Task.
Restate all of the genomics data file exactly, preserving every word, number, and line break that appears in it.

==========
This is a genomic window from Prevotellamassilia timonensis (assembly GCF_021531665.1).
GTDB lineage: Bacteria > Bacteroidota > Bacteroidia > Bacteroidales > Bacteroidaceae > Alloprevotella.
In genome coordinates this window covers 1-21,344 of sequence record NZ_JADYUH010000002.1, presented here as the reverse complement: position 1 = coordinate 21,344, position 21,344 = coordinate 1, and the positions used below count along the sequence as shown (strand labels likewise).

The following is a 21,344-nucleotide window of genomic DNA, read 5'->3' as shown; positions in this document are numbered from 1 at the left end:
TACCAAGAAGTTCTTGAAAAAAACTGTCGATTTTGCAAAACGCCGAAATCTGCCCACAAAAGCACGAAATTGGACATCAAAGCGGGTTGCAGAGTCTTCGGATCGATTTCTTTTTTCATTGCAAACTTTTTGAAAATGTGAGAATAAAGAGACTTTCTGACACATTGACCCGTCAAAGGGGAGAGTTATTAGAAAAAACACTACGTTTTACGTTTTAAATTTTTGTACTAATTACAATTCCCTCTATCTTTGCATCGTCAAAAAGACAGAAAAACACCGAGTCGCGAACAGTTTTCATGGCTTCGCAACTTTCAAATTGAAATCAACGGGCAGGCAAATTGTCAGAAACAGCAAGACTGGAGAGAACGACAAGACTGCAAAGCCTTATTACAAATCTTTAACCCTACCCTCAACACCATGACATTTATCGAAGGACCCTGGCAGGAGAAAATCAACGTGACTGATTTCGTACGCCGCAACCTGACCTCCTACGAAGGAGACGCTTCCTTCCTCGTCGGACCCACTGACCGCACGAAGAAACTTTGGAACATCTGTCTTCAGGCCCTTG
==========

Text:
This is a genomic window from Prevotellamassilia timonensis (assembly GCF_021531665.1).
GTDB lineage: Bacteria > Bacteroidota > Bacteroidia > Bacteroidales > Bacteroidaceae > Alloprevotella.
In genome coordinates this window covers 1-21,344 of sequence record NZ_JADYUH010000002.1, presented here as the reverse complement: position 1 = coordinate 21,344, position 21,344 = coordinate 1, and the positions used below count along the sequence as shown (strand labels likewise).

The following is a 21,344-nucleotide window of genomic DNA, read 5'->3' as shown; positions in this document are numbered from 1 at the left end:
TACCAAGAAGTTCTTGAAAAAAACTGTCGATTTTGCAAAACGCCGAAATCTGCCCACAAAAGCACGAAATTGGACATCAAAGCGGGTTGCAGAGTCTTCGGATCGATTTCTTTTTTCATTGCAAACTTTTTGAAAATGTGAGAATAAAGAGACTTTCTGACACATTGACCCGTCAAAGGGGAGAGTTATTAGAAAAAACACTACGTTTTACGTTTTAAATTTTTGTACTAATTACAATTCCCTCTATCTTTGCATCGTCAAAAAGACAGAAAAACACCGAGTCGCGAACAGTTTTCATGGCTTCGCAACTTTCAAATTGAAATCAACGGGCAGGCAAATTGTCAGAAACAGCAAGACTGGAGAGAACGACAAGACTGCAAAGCCTTATTACAAATCTTTAACCCTACCCTCAACACCATGACATTTATCGAAGGACCCTGGCAGGAGAAAATCAACGTGACTGATTTCGTACGCCGCAACCTGACCTCCTACGAAGGAGACGCTTCCTTCCTCGTCGGACCCACTGACCGCACGAAGAAACTTTGGAACATCTGTCTTCAGGCCCTTG